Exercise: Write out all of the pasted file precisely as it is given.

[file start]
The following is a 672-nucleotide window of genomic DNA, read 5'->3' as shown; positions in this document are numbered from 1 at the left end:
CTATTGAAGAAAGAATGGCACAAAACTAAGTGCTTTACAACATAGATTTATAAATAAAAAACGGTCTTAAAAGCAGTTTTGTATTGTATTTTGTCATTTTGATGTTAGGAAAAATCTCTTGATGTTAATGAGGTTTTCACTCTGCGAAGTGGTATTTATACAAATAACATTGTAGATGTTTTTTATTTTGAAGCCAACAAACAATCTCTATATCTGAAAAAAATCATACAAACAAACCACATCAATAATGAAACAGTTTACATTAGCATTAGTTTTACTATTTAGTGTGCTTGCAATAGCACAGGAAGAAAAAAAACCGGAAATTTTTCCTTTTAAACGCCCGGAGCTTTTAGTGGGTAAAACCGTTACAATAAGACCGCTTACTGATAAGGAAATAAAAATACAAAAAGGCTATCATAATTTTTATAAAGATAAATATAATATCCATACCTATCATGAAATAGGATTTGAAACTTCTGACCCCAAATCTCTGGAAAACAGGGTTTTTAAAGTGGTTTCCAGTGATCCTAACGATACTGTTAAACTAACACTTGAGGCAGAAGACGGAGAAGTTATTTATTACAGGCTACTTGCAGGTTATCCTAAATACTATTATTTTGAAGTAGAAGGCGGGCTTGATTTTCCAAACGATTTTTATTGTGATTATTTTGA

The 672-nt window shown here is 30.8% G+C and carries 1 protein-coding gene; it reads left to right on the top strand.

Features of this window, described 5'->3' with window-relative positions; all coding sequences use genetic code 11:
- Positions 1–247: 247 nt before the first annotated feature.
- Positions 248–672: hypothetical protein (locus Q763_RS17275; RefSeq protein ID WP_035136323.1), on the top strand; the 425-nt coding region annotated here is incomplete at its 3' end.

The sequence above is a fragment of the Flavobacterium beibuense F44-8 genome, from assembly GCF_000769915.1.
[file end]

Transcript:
The following is a 672-nucleotide window of genomic DNA, read 5'->3' as shown; positions in this document are numbered from 1 at the left end:
CTATTGAAGAAAGAATGGCACAAAACTAAGTGCTTTACAACATAGATTTATAAATAAAAAACGGTCTTAAAAGCAGTTTTGTATTGTATTTTGTCATTTTGATGTTAGGAAAAATCTCTTGATGTTAATGAGGTTTTCACTCTGCGAAGTGGTATTTATACAAATAACATTGTAGATGTTTTTTATTTTGAAGCCAACAAACAATCTCTATATCTGAAAAAAATCATACAAACAAACCACATCAATAATGAAACAGTTTACATTAGCATTAGTTTTACTATTTAGTGTGCTTGCAATAGCACAGGAAGAAAAAAAACCGGAAATTTTTCCTTTTAAACGCCCGGAGCTTTTAGTGGGTAAAACCGTTACAATAAGACCGCTTACTGATAAGGAAATAAAAATACAAAAAGGCTATCATAATTTTTATAAAGATAAATATAATATCCATACCTATCATGAAATAGGATTTGAAACTTCTGACCCCAAATCTCTGGAAAACAGGGTTTTTAAAGTGGTTTCCAGTGATCCTAACGATACTGTTAAACTAACACTTGAGGCAGAAGACGGAGAAGTTATTTATTACAGGCTACTTGCAGGTTATCCTAAATACTATTATTTTGAAGTAGAAGGCGGGCTTGATTTTCCAAACGATTTTTATTGTGATTATTTTGA

The 672-nt window shown here is 30.8% G+C and carries 1 protein-coding gene; it reads left to right on the top strand.

Features of this window, described 5'->3' with window-relative positions; all coding sequences use genetic code 11:
- Positions 1–247: 247 nt before the first annotated feature.
- Positions 248–672: hypothetical protein (locus Q763_RS17275; RefSeq protein ID WP_035136323.1), on the top strand; the 425-nt coding region annotated here is incomplete at its 3' end.

The sequence above is a fragment of the Flavobacterium beibuense F44-8 genome, from assembly GCF_000769915.1.